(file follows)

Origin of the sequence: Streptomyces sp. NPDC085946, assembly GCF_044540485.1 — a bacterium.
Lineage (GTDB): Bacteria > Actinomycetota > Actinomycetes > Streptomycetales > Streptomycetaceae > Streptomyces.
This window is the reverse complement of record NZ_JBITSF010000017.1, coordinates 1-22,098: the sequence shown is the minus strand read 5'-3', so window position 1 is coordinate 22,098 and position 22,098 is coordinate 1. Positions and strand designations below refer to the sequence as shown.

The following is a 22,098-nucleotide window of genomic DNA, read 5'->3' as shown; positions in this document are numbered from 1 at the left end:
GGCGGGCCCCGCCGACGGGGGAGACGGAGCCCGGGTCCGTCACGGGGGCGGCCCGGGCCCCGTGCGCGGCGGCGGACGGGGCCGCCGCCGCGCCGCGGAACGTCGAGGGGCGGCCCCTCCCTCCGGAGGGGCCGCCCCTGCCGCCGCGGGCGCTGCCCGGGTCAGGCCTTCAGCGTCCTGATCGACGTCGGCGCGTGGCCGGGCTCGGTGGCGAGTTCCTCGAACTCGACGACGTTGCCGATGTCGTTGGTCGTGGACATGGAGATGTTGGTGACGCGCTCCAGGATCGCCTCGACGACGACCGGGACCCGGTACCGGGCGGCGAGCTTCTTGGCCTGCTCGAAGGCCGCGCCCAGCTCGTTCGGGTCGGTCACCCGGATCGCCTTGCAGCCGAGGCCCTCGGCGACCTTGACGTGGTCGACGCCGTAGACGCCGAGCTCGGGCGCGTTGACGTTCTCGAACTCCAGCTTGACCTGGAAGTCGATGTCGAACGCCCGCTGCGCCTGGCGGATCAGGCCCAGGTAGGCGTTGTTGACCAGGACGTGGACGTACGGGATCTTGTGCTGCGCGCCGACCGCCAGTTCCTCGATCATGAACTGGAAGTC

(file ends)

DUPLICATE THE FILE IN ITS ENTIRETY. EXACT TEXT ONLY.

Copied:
Origin of the sequence: Streptomyces sp. NPDC085946, assembly GCF_044540485.1 — a bacterium.
Lineage (GTDB): Bacteria > Actinomycetota > Actinomycetes > Streptomycetales > Streptomycetaceae > Streptomyces.
This window is the reverse complement of record NZ_JBITSF010000017.1, coordinates 1-22,098: the sequence shown is the minus strand read 5'-3', so window position 1 is coordinate 22,098 and position 22,098 is coordinate 1. Positions and strand designations below refer to the sequence as shown.

The following is a 22,098-nucleotide window of genomic DNA, read 5'->3' as shown; positions in this document are numbered from 1 at the left end:
GGCGGGCCCCGCCGACGGGGGAGACGGAGCCCGGGTCCGTCACGGGGGCGGCCCGGGCCCCGTGCGCGGCGGCGGACGGGGCCGCCGCCGCGCCGCGGAACGTCGAGGGGCGGCCCCTCCCTCCGGAGGGGCCGCCCCTGCCGCCGCGGGCGCTGCCCGGGTCAGGCCTTCAGCGTCCTGATCGACGTCGGCGCGTGGCCGGGCTCGGTGGCGAGTTCCTCGAACTCGACGACGTTGCCGATGTCGTTGGTCGTGGACATGGAGATGTTGGTGACGCGCTCCAGGATCGCCTCGACGACGACCGGGACCCGGTACCGGGCGGCGAGCTTCTTGGCCTGCTCGAAGGCCGCGCCCAGCTCGTTCGGGTCGGTCACCCGGATCGCCTTGCAGCCGAGGCCCTCGGCGACCTTGACGTGGTCGACGCCGTAGACGCCGAGCTCGGGCGCGTTGACGTTCTCGAACTCCAGCTTGACCTGGAAGTCGATGTCGAACGCCCGCTGCGCCTGGCGGATCAGGCCCAGGTAGGCGTTGTTGACCAGGACGTGGACGTACGGGATCTTGTGCTGCGCGCCGACCGCCAGTTCCTCGATCATGAACTGGAAGTC